28 March 2010
Aviation history is filled with individuals whose achievements have been eclipsed by history or by their choices later in life. Norwegian aviator Tryggve Gran falls into both categories, having been the first man to fly across the North Sea in 1914 in a fragile Bleriot monoplane only to have the achievement fade into the cataclysm that was the First World War and then to have later in life collaborated with the Nazi occupation government of Norway in the Second World War.
Born in Bergen, Norway in 1889, Jens Tryggve Herman Gran from an early age seemed to have always had a hunger for adventure. By the time he attended the Norwegian Naval Cadet College, he was already an accomplished skier and soccer player who had traveled throughout Europe and South America. He then left college to accompany the explorer Robert F. Scott who had already led one expedition to Antarctica and was racing Roald Amundsen to be the first reach the South Pole. Scott was leading the 1910 Terra Nova expedition to reach the South Pole via the Ross Ice Shelf. Scott and four other men died on their return to their base camp after finding Amundsen had already reached the South Pole. Tryggve Gran was one of the members of the search party sent from the base camp to look for Scott's party.
On his return to Europe in 1913, Gran had a chance meeting with British aviator Robert Loraine who was the first to fly the Irish Channel and the first to fly to the Isle of Wight. Loraine convinced him to take up flying and he enrolled at Louis Bleriot's flying school. Eager for adventure and acclaim, he planned to be the first to fly the North Sea to Norway from the UK. He bought an upgraded Bleriot monoplane from his flight instructor- this aircraft had an 85-horsepower engine compared to the 25- or 50-horsepower engines most Bleriot monoplanes had. He took the plane to Scotland to two different locations that were approximately 300 miles from Norway, eventually settling on Cruden Bay which was the less fog-bound locations of the two.
Gran's flight had to leave by 6pm on 30 July 1914 because on that date because of the looming First World War the British government was imposing a ban on civilian air traffic. He tried to leave the day before the deadline, but had to turn back due to the heavy fog. On the day of the deadline, Gran took off just five hours before the appointed hour of the ban on civil flights. His only navigational instrument was a compass and he used the size and direction of the waves of the North Sea below him as a guide as well. After flying for 289 miles for over four hours, Gran landed in Norway having set world records in time and distance, having made the longest overwater flight until Alcock and Brown crossed the Atlantic five years later. It was also the first air mail flight between Britain and Norway, Gran had with him on the flight a letter from the British publisher Lord Northcliff to Queen Maud of Norway.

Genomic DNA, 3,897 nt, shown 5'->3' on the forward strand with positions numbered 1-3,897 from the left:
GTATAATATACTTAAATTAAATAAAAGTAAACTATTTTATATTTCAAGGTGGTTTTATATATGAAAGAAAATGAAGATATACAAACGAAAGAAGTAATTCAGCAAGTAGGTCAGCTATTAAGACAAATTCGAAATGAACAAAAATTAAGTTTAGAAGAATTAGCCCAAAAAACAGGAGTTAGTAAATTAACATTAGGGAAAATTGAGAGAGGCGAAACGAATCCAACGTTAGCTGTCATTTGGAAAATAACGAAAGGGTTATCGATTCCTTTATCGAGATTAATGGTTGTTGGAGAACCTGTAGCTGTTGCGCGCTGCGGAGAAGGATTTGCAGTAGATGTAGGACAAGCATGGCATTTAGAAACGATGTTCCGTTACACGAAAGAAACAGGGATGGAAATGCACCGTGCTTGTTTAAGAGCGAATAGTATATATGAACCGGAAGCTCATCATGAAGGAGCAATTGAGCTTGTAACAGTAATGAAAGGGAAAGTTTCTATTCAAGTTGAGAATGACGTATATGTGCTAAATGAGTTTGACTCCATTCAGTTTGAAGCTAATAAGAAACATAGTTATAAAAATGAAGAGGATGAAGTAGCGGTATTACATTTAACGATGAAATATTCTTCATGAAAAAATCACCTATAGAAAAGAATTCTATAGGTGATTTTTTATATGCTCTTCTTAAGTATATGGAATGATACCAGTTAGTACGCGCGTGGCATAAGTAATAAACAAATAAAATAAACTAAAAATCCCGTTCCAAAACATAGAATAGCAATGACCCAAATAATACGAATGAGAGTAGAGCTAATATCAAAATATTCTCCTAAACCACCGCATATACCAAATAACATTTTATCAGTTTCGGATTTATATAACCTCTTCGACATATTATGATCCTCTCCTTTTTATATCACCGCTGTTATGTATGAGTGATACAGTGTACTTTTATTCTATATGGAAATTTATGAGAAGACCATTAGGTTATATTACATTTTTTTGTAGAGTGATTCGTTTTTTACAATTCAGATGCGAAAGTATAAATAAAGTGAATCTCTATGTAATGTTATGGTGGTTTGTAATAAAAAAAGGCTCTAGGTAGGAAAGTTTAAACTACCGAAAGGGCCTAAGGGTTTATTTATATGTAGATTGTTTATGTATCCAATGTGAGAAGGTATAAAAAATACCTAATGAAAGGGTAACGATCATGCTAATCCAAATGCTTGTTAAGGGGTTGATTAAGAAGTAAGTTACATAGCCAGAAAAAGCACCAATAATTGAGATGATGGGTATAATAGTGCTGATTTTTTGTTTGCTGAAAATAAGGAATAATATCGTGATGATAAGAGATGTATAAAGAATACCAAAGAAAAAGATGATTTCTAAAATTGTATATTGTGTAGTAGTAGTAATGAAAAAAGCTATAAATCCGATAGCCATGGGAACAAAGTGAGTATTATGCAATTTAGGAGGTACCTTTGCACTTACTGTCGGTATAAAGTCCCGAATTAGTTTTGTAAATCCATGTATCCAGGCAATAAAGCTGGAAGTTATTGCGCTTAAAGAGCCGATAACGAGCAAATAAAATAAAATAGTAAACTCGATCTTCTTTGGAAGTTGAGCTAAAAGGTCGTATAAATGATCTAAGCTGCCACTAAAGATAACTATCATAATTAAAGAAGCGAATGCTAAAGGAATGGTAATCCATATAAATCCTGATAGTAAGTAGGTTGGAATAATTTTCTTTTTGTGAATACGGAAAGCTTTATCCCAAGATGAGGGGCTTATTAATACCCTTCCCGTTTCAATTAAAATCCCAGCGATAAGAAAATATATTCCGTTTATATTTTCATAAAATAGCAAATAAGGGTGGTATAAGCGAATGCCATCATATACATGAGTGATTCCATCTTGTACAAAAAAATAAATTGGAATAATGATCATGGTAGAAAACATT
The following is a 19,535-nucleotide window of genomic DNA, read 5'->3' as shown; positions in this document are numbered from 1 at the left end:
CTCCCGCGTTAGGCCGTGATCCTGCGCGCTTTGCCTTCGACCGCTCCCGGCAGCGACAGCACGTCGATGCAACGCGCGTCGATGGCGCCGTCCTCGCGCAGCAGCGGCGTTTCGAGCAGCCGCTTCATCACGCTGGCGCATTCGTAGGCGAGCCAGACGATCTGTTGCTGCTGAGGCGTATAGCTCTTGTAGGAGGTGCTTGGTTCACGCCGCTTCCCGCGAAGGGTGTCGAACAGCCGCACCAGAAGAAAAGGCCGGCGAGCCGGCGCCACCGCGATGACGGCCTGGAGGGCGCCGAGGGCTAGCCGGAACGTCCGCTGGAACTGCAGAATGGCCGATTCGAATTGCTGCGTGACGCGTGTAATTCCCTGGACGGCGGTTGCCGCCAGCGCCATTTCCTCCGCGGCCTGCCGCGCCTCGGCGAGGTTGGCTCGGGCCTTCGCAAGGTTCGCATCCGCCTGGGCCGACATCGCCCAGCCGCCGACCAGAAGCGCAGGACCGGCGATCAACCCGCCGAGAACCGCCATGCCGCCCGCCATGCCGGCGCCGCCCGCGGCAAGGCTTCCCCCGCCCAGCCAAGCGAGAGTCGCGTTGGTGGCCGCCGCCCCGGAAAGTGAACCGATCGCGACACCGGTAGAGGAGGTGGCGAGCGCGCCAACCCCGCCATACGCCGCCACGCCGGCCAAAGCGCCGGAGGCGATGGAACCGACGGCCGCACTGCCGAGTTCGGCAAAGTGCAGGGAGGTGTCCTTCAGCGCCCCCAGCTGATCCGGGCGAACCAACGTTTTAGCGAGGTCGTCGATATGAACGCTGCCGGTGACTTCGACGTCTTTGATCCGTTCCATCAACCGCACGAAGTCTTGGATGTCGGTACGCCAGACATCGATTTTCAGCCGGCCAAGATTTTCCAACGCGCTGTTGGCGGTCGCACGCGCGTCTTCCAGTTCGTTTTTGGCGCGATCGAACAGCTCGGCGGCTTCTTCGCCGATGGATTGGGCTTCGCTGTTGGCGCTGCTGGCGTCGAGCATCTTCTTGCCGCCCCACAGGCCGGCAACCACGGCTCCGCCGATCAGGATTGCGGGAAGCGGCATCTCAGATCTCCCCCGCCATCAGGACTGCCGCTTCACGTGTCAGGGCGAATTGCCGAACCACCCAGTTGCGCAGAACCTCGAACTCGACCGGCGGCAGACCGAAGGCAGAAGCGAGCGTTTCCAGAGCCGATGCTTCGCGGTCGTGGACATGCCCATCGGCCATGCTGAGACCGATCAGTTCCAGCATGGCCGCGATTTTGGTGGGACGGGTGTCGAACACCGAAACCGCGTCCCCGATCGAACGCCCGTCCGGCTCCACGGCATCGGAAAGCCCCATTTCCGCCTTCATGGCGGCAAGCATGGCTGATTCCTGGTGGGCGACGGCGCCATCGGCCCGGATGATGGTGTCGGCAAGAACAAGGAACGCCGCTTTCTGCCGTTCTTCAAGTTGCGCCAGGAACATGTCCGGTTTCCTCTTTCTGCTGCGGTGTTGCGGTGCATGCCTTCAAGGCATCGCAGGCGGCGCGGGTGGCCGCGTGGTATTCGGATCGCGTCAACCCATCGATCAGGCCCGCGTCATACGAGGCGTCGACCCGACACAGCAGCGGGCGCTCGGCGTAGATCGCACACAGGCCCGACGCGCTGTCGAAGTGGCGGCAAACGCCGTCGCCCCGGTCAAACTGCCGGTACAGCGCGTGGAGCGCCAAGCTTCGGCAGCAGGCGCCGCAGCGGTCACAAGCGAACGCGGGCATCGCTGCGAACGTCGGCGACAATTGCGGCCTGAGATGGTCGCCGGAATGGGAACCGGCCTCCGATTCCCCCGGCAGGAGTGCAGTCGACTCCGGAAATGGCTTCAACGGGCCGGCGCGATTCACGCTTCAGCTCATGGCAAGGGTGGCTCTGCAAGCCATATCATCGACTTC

The acclaim he sought, though, was dampened by the onset of the war and he did serve in the RAF- having flown a Sopwith Camel, he ended the First World War commanding an RAF squadron at the Russian port of Archangel. In 1919 he left the RAF and tried a trans-Atlantic crossing only to crash right after takeoff. He then toured Scandanavia in a Handley Page O/400 bomber, becoming the first person to fly nonstop between London and Oslo. He crashed that plane too, in Oslo.
During the interwar years Trggyve Gran was restless and disgruntled that his achievements were little noticed by anyone outside of Norway. Though the historical records have thus far failed to show whether he joined the Nazi Party before or after the April 1940 German occupation of Norway, Gran was an easy target by the puppet government of Vidking Quisling who promised him fame and fortune by lending legitimacy to the Quisling government. There is no doubt that the Nazis wanted to use Gran to improve the image of the occupation government in Norway, even issuing a stamp in 1944 on the 30th anniversary of his North Sea crossing. Quisling made Gran the head of flight wing of his government, the Hirdens Flykorps, but with the defeat of Germany in 1945, Gran found himself under trial as a collaborator and sentence to serve 18 months in prison.
For thirty years after his release from prison until his death in 1980, Tryggve Gran lectured about the Antarctic expeditions of Robert F. Scott with little ever said by him of his aviation achievements, his reputation tarnished in his homeland by his association with the Nazis.
Source: Aviation History, March 2010. "Forgotten Pioneer Pilot: The Norwegians never forgave their most famous aviator for collaborating with the Nazis" by Bethany Robinson, p20-21.